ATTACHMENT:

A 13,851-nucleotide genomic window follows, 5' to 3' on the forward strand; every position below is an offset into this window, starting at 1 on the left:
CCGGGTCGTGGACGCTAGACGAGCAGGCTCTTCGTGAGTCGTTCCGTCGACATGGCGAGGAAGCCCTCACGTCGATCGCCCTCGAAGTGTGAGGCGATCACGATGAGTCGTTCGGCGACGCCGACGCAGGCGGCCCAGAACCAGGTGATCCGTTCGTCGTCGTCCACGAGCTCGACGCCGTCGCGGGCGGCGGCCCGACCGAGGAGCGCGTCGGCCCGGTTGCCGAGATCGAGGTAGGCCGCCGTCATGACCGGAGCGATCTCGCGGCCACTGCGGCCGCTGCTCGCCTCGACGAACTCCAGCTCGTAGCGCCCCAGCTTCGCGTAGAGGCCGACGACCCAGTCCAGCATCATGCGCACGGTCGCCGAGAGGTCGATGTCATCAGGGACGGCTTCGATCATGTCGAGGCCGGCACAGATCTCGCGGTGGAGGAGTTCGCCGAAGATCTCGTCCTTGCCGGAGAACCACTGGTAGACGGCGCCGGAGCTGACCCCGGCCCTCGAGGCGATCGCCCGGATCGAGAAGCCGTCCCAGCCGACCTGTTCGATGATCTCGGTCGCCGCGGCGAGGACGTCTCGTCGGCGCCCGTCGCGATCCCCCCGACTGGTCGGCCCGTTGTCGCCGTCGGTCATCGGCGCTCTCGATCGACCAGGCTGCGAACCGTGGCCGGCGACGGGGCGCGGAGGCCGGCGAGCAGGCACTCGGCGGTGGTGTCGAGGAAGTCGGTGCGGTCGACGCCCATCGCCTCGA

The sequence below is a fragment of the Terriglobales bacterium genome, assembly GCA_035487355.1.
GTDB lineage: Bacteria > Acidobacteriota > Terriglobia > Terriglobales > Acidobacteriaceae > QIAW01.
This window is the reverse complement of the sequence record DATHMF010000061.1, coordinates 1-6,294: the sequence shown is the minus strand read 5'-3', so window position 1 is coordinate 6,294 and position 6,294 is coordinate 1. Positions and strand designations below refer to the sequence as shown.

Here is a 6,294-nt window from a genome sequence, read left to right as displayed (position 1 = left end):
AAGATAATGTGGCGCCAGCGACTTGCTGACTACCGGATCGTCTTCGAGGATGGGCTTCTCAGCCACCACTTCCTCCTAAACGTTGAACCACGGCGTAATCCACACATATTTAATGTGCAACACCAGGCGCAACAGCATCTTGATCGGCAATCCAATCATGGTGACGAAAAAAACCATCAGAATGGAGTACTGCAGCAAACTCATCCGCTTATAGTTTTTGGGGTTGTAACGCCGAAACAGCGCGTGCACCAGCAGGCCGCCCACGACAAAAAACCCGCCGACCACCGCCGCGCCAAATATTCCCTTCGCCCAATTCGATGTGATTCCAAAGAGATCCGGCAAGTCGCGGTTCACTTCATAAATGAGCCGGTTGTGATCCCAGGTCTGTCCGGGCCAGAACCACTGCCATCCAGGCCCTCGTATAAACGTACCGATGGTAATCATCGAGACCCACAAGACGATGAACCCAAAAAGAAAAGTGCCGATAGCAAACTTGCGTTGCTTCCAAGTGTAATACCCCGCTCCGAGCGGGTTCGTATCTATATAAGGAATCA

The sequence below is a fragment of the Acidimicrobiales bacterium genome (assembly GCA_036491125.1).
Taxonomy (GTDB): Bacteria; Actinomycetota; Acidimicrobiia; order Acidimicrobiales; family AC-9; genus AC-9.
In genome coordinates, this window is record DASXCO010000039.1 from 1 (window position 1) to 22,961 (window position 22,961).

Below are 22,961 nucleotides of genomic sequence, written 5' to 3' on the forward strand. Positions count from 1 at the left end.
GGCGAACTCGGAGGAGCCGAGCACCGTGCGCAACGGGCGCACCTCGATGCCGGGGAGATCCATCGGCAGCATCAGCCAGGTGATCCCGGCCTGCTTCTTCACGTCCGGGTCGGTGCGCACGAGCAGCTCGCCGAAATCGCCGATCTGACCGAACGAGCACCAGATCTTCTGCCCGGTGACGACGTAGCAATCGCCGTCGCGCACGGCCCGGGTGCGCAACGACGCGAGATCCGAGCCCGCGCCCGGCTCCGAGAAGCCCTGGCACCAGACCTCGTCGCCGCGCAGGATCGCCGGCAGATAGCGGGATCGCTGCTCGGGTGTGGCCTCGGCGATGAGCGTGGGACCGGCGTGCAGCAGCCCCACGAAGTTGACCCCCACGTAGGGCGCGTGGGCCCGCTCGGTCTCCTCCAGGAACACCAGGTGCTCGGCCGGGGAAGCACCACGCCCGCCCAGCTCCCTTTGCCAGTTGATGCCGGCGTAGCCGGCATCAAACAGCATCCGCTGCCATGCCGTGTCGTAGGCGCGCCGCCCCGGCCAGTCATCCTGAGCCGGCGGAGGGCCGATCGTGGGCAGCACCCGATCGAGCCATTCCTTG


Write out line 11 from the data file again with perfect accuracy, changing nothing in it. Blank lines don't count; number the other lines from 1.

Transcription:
Below are 22,961 nucleotides of genomic sequence, written 5' to 3' on the forward strand. Positions count from 1 at the left end.